Delete known files

This is a discussion on Delete known files within the C++ Programming forums, part of the General Programming Boards category; Hello, Im a new in c++ and need help, can anybody give me one example how to delete file/s from ...

  1. #1
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    Angry Delete known files

    Hello,
    Im a new in c++ and need help,
    can anybody give me one example how to delete file/s from c:\

    for example

    delete c:\test.txt


    thanks very much

  2. #2
    The superhaterodyne twomers's Avatar
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    Don't hurt my, dwks, if you're reading this ::

    Code:
    system ("delete C:\\test.txt");
    should do it, hopefully. There's a non-system function method which I can't remember. Nor can I remember the header for system. Possibly cstdlib ...

    Olé, 800 posts!!

  3. #3
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    is this a right code?

    #include <iostream.h>

    int main()
    {

    system ("delete C:\\test.txt");

    return 0;

    }
    if yes that gives error system undeclared identifier

  4. #4
    The superhaterodyne twomers's Avatar
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    >> #include <iostream.h>
    <iostream> would be better.

    If text.txt was in the same folder, and if that system delete thing works, I don't see why it shouln't work.

    also, #include <cstdlib>

    AND USE CODE TAGS!!!

  5. #5
    and the hat of wrongness Salem's Avatar
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    Which OS and compiler are you using?

    Look for the appropriate API function rather than using system()

    Eg
    http://www.cppreference.com/stdio/remove.html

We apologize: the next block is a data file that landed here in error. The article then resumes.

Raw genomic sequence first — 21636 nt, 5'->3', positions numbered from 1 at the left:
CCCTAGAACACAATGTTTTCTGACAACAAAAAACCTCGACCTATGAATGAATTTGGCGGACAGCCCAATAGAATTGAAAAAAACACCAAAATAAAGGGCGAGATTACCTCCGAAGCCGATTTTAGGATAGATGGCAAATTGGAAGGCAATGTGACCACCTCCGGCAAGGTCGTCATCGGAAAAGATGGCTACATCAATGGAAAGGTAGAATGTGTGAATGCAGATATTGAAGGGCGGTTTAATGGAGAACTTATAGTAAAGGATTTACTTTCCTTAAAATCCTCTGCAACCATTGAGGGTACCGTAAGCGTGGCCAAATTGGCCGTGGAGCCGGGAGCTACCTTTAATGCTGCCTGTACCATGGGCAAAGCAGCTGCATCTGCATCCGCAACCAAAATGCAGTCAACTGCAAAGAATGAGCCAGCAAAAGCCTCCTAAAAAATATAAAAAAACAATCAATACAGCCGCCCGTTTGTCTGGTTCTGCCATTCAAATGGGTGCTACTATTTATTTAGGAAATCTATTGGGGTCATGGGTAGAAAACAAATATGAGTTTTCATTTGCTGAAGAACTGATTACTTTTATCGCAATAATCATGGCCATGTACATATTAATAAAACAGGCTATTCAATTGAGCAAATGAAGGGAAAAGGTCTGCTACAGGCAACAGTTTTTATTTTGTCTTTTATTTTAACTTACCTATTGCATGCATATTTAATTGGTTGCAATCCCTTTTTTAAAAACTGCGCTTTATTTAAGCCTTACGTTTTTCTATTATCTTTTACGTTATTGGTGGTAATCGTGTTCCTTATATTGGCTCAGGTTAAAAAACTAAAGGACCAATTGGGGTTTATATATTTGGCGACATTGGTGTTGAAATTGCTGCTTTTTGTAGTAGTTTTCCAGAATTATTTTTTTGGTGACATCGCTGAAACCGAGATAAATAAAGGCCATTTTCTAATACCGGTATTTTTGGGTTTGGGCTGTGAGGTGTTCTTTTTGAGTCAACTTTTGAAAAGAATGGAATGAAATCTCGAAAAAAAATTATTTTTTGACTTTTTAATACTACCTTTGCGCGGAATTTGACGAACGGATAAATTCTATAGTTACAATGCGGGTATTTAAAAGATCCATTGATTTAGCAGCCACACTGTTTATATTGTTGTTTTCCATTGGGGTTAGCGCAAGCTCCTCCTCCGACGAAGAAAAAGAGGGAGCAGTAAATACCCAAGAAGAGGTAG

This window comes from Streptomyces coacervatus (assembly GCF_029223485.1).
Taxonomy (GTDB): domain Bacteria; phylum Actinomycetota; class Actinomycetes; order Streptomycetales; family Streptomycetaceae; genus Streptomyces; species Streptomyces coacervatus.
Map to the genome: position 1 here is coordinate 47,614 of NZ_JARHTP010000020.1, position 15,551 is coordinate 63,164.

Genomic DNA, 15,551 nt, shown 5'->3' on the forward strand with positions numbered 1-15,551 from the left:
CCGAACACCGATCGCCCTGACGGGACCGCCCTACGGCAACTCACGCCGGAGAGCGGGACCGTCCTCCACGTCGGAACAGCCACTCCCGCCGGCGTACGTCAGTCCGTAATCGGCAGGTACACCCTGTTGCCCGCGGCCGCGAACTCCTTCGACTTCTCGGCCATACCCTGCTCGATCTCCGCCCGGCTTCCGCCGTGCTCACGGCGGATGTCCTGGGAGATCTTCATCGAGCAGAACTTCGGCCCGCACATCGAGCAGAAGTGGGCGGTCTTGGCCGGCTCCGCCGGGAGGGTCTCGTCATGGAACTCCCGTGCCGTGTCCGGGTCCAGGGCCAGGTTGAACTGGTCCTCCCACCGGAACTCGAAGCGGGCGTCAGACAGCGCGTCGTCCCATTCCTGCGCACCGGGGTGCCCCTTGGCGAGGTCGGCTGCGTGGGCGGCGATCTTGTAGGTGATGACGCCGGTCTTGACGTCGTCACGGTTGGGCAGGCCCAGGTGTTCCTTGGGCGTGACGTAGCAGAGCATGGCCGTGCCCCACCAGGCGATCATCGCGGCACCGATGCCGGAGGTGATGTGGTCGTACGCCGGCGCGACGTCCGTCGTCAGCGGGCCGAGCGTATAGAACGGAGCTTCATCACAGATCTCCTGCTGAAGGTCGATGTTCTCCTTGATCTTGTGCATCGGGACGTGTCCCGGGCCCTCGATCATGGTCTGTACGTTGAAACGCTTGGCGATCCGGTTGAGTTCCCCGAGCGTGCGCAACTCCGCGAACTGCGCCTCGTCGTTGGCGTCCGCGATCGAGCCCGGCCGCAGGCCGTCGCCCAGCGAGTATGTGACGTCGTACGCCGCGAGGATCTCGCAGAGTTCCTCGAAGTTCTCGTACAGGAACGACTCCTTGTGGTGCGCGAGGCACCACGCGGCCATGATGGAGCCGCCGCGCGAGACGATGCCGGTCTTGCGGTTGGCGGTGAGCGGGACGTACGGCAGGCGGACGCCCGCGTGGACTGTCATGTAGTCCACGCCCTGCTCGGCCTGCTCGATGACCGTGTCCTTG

If you dance barefoot on the broken glass of undefined behaviour, you've got to expect the occasional cut.
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  6. #6
    Frequently Quite Prolix dwks's Avatar
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    remove() is ANSI standard, so you'll almost certainly have it.

    Quote Originally Posted by twomers
    Don't hurt my, dwks, if you're reading this ::
    Code:
    system ("delete C:\\test.txt");
    I won't, I'll quote you instead:
    Quote Originally Posted by twomers
    Read the FAQ about using cin.get() and cin.ignore() to avoid using system("pause") commands, unless you have to. The reason why you should try to avoid using system commands is because, apparently, some people like to hack into computers, and make batch files, called pause or cls or whatever, so when you system ("pause"), you inadvertently execute the bat file, and the most popular conclusion is that your entire hard drive is deleted.
    The same goes for delete.
    dwk

    Seek and ye shall find. quaere et invenies.

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  7. #7
    The superhaterodyne twomers's Avatar
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    Thanks, dwks, I'd forgotten all about that! But I did say there was a non-system way so I wasn't being completely unhelpful I think I'll leave the ' though, but I'll color it red

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    what about _unlink? or is it only for borland? btw you will need fstream for that...

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    try remove()